To paraphrase Blanche DuBois from “A Streetcar Named Desire”, the Tennessee Williams 1948 Pulitzer Prize winner for Drama for a play, which later became a 1951 movie nominated for 11 Academy Awards, winning four Oscars, the stock market this past week, as well as for the month of July, was beholding to the kindness of strangers. And the primary stranger for the stock market was the gyrating price of oil. Other commodity prices continued to recede from their late June/early July highs, too. The secondary stranger was a dastardly set of economic data that perturb the market in an unkindly manner.
Break out the Dramamine and the Bourbon because after a roller coaster ride like this, six flags has been scratched off my things to do list for the remainder of the summer of 2008. Much of it had to do with short covering, end-of-the-quarter window dressing, and good old fashion profit taking.
The last week in July displayed an intense market; a triple digit decline for the DJIA Monday of 239.61, followed by Tuesday and Wednesday gains of 266.48 and 186.13, respectively, and a triple digit decline Thursday of 205.67. Finally, dry heaves Friday ended the day down 51.70. For the full week, the Dow lost just 44 points stopping at 11,226.32. The S & P 500 closed at 1,260.31 and NASDAQ finished the week at 2.310.96. Both were down for the week as well.
The auto industry had to come clean last week. General Motors (GM) led the way by reporting a $15.5 billion loss or $27.33 per share for the second quarter on revenues of $28.2 billion. GM also mismanaged to lose $39 billion in the third quarter of 2007.
The entire auto industry recorded dismal sales in July; Toyota (TM) was down 18.7 percent, Ford (F) was down 21.5 percent, General Motors was down 32.4 percent, Chrysler was down 34.2 percent, and Honda (HMC), winning the brass ring, was down 9.2percent. Total car sales in July were tracking at 12.55 million annual units, a million units below June. Truly ugly numbers for an economy not headed into recession.
Not to beat a dead horse, the S & P/Case Shiller Index for May reported a 15.8 percent YOY drop in housing prices. This was more than the 15.2 percent drop reported for April. Bank regulators shut down First Priority Bank of Florida on Friday. SunTrust Banks Inc. (STI) agreed to take over the insured deposits and to reopen the six branches on Monday. The deleveraging of America continues unabated.
Speaking of non-surprises, Exxon Mobil (XOM) only managed to save a lousy $11.6 billion on gross sales of $138 billion. Royal Dutch Shell PLC (RDS.A) pocketed $11.56 billion in profits from $131.42 billion, when they reported their second quarter earnings. This works out to almost $1 Billion in net profit each week or every 7 days. Wow. If only the U.S. government owned oil.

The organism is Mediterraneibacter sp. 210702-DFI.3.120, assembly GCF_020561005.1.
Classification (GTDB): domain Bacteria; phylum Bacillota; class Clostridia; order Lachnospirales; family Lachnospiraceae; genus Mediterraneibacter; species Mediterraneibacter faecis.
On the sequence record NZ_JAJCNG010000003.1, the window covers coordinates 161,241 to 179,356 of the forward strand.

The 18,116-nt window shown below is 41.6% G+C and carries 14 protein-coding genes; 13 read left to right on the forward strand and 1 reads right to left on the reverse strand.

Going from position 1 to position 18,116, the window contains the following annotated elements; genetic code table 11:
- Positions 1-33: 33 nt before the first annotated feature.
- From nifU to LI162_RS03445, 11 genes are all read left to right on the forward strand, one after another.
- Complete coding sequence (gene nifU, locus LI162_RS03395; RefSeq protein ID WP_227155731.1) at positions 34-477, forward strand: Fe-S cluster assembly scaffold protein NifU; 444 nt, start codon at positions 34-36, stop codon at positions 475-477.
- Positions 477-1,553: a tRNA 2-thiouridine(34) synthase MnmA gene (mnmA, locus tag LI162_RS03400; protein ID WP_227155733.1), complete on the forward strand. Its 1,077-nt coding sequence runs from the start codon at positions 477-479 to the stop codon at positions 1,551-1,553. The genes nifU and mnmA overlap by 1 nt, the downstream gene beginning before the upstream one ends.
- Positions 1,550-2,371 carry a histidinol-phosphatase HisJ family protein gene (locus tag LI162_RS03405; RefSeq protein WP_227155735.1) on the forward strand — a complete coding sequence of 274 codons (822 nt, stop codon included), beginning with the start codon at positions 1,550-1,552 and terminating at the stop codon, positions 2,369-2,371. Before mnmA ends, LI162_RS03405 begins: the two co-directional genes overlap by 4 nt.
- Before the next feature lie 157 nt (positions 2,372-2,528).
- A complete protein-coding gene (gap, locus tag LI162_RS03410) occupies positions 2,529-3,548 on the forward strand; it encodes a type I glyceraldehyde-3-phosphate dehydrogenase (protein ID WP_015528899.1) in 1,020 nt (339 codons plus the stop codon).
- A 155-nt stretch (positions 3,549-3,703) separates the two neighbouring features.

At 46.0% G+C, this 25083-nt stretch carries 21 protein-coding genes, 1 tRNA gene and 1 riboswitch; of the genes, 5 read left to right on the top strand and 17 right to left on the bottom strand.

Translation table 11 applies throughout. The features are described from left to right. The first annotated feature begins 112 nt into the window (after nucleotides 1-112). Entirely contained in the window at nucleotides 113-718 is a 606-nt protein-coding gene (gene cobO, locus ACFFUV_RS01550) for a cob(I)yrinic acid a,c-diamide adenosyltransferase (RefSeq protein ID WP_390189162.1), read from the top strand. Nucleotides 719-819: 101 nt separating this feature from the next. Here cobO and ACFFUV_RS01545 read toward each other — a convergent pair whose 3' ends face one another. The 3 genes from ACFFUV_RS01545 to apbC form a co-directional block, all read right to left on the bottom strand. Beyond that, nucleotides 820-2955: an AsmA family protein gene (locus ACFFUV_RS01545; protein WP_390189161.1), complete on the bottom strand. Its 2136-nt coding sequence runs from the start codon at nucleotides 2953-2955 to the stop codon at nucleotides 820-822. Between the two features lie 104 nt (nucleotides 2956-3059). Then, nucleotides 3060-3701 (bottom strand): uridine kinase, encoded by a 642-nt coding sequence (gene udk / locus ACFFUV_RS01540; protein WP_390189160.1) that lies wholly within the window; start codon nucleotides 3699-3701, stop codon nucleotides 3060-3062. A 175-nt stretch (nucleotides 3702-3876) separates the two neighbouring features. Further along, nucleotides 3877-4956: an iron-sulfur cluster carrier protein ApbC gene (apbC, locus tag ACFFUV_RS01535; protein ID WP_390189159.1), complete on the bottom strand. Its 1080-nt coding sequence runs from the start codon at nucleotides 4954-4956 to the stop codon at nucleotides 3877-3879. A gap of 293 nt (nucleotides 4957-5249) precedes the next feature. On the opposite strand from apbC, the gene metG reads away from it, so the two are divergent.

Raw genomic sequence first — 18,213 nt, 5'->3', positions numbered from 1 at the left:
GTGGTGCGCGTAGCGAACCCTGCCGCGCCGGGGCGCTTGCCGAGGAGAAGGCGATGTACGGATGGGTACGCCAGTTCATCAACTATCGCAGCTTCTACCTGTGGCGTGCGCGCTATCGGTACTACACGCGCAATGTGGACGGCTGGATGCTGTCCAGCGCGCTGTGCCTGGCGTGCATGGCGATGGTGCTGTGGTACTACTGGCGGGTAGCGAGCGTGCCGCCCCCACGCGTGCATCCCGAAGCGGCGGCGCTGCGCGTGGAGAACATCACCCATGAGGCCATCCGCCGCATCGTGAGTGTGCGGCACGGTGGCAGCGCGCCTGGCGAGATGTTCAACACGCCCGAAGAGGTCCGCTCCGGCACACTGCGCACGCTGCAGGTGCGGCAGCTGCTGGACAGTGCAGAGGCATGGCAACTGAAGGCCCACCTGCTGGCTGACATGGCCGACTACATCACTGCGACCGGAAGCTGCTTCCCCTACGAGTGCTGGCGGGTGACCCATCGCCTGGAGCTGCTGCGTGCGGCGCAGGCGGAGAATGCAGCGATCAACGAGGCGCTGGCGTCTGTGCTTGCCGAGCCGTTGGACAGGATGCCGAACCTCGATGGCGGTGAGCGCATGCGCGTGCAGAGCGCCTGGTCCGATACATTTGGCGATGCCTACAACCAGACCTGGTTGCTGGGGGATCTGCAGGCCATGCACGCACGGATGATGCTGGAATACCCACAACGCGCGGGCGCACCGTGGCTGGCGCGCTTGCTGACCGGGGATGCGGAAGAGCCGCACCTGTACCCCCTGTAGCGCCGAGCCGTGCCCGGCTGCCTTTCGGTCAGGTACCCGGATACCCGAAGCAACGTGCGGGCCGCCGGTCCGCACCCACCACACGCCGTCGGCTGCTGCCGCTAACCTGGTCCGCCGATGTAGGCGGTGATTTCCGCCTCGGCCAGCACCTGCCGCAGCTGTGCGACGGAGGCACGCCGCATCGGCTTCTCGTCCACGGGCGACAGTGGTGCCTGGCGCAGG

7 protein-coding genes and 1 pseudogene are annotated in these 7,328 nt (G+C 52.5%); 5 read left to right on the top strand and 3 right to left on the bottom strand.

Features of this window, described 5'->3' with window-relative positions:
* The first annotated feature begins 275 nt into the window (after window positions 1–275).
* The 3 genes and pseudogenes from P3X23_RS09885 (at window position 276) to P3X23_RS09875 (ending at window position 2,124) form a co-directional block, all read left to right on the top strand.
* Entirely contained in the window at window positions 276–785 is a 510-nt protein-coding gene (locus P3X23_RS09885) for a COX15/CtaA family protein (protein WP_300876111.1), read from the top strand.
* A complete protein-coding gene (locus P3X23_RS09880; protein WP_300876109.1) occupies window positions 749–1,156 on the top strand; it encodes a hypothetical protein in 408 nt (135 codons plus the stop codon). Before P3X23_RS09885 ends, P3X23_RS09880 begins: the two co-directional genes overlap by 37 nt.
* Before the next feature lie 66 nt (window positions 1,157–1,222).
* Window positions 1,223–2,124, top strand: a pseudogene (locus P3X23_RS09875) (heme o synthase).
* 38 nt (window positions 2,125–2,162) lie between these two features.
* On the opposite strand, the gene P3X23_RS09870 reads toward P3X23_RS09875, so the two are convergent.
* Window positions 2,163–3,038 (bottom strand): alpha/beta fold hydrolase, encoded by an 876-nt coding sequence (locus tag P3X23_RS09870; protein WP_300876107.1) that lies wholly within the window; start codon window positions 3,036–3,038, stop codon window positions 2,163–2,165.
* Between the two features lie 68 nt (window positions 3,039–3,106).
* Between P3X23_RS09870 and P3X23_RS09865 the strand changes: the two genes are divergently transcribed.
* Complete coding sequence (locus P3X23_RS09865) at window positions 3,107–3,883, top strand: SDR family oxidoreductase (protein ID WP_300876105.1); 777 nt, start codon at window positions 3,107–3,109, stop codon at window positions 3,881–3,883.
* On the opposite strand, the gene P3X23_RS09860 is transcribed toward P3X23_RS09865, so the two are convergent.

Second quarter Gross Domestic Product [GDP] advance report came out at 1.9% which proved that the economy is still expanding although the fourth quarter 2007 was revised down to a negative .2 percent from a positive .6 percent. It was a magnificent work of fiction. That second quarter GDP figure includes the $160 billion stimulus package rebate that was spread throughout the country beginning April 17th. The price of oil closed on June 30th at $140 a barrel which means the pain felt in the economy from the zenith in crude prices was fractionally captured in the 1.9 percent data. Do we need an asterisk next to this GDP figure like Barry Bonds homerun record? Juicing is juicing. The unemployment rate rose to 5.7 percent while an additional 51,000 jobs were lost; the seventh consecutive month for fewer jobs in the economy.
There was improvement in Treasury prices last week, the Two Year Note yield moved down 20 basis points to 2.51 percent and the benchmark Ten Year Note ended the week at 3.94 percent, down 16 basis points. The Ten Year Note auction will be held Wednesday August 6th and the Thirty Year Bond auction is scheduled for Thursday August 7th. The Federal Open Market Committee meets Tuesday, August 5th to review monetary policy. Rates are expected to remain at 2 percent.
August 4th, June Personal Income, June Personal Spending, and June Factory Orders will be announced. August 5th, the July Institute for Supply Management [ISM] Non-Manufacturing Composite Index comes out. August 6th, MBA Mortgage Application Survey Refinancing Index is due. August 7th, Initial Jobless Claims, June Pending home Sales and June Consumer Credit is revealed. August 8th, 2Q preliminary Nonfarm Productivity and Unit Labor Costs are reported.
Batman has now earned $400 million in domestic ticket sales in just 17 days. The caped crusader has still sold fewer tickets than the all time box office champ, the 1996 released “Titanic” that grossed $600 million, domestically. Batman ticket prices are also 50 percent higher than they were for the champ. That’s called inflation.